Legal Word of the Day
Entry: Naturalization
Pronunciation: na – chu – rah - li – zah – schun
Definition: process by which a person becomes a citizen of country that he or she was not born in
In general, most countries have at least three basic requirements for naturalization, including: (i) must live as a full-time resident for a minimum period of time in the country, (ii) must promise to follow all the country’s laws, and (iii) must pledge an allegiance to the country. Some countries also forbid dual citizenship (i.e. you must give up the citizenship of one country to receive your new citizenship).

In the United States, Article I, Section 8, Clause 4 of the U.S. Constitution grants Congress the power to establish naturalization laws. As such, Congress passed the Immigration and Naturalization Act which sets forth the legal requirements for U.S. naturalization and citizenship.

In the U.S., individuals must meet many requirements before they can become naturalized and receive full citizenship. Some of the general requirements to become naturalized and receive U.S. citizenship include the following:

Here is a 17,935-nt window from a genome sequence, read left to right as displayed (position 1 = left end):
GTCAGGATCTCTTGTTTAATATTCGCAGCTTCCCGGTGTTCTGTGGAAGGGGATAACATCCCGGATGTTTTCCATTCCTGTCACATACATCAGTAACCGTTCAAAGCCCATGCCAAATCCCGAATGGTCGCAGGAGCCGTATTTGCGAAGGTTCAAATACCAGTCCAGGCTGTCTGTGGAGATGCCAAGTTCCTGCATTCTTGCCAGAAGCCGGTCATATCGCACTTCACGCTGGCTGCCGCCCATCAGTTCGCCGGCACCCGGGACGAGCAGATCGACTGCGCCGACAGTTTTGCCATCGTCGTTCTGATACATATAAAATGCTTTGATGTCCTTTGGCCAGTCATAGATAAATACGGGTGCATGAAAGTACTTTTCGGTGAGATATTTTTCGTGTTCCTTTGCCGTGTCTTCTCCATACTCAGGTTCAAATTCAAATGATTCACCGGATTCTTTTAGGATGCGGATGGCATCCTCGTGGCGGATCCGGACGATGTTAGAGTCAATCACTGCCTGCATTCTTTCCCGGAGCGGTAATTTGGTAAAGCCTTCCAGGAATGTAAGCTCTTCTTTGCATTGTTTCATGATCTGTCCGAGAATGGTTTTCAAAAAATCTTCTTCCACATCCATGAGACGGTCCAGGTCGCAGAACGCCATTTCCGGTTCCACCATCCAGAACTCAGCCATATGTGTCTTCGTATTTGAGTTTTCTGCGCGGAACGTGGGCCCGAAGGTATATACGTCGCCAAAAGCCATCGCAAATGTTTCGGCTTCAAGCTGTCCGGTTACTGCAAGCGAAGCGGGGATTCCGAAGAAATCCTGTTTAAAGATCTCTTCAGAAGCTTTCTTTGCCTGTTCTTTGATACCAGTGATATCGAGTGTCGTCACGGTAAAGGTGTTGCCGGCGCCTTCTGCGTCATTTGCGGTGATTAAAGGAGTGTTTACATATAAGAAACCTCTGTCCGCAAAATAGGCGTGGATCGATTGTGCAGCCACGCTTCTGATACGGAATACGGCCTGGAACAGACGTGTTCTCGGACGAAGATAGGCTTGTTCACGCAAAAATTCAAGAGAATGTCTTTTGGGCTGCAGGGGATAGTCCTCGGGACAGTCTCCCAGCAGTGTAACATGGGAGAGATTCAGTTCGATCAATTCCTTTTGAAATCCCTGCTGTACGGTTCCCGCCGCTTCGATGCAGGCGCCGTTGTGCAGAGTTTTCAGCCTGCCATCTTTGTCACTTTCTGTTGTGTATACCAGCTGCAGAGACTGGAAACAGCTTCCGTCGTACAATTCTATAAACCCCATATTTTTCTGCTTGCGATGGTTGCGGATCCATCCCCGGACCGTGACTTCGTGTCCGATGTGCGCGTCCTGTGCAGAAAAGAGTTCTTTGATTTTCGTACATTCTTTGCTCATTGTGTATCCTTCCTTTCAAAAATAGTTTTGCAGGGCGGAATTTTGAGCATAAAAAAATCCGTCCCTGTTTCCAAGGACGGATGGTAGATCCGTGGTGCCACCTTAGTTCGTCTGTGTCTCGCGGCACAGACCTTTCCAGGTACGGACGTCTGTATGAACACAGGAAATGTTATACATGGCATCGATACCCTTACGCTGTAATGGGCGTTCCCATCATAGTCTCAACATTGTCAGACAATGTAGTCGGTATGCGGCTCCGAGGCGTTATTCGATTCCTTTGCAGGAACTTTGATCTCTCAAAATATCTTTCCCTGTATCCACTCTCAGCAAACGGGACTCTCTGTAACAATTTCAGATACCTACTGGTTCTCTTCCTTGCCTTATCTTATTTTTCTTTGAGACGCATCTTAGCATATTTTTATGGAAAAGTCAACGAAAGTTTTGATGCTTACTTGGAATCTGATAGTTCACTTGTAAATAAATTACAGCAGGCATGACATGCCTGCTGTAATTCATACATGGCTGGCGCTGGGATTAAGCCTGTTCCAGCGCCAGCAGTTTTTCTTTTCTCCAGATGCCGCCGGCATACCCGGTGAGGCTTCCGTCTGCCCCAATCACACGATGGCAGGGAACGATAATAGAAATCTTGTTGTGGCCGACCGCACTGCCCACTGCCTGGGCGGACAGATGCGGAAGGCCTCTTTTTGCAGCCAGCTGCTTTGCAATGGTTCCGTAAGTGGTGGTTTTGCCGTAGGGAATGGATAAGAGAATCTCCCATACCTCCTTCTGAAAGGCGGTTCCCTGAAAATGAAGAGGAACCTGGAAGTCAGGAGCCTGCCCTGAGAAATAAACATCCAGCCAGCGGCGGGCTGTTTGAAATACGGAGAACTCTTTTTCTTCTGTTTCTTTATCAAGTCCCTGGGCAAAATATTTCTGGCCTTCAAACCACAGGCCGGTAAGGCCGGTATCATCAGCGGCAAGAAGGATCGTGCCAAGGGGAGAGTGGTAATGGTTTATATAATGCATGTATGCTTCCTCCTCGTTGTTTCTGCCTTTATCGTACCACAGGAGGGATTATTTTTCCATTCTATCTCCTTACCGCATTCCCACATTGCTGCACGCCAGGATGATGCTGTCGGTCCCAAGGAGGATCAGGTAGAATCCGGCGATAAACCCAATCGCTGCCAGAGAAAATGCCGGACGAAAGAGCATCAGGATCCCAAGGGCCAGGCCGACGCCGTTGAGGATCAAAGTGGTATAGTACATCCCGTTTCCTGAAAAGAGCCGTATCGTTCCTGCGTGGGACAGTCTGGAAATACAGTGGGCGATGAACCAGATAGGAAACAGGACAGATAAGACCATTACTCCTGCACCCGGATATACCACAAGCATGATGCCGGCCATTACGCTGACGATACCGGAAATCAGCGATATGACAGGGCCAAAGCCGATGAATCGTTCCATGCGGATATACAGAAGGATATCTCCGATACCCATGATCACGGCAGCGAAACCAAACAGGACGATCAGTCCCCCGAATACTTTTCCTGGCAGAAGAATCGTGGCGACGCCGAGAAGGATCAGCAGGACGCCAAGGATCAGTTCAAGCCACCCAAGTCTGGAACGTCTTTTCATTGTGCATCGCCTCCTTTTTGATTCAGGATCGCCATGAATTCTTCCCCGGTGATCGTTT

• Have resided in the United States as a permanent resident for at least 5 years (or 3 years if you file as a spouse of a U.S. citizen and meet other eligibility requirements)
  • Be at least 18 years old at the time of filing for naturalization
  • Have been legally living in the United States with a permanent residence
  • Demonstrate good moral character
  • Be able to read, write, speak, and understand basic English
  • Demonstrate a basic knowledge of U.S. government and history
  • Take the oath of allegiance to the United States
The U.S. Constitution requires that only natural born citizens can be President or Vice President of the United States. As such, a person who becomes a U.S. citizen through naturalization cannot become President or Vice President of the United States.
Related Legal Words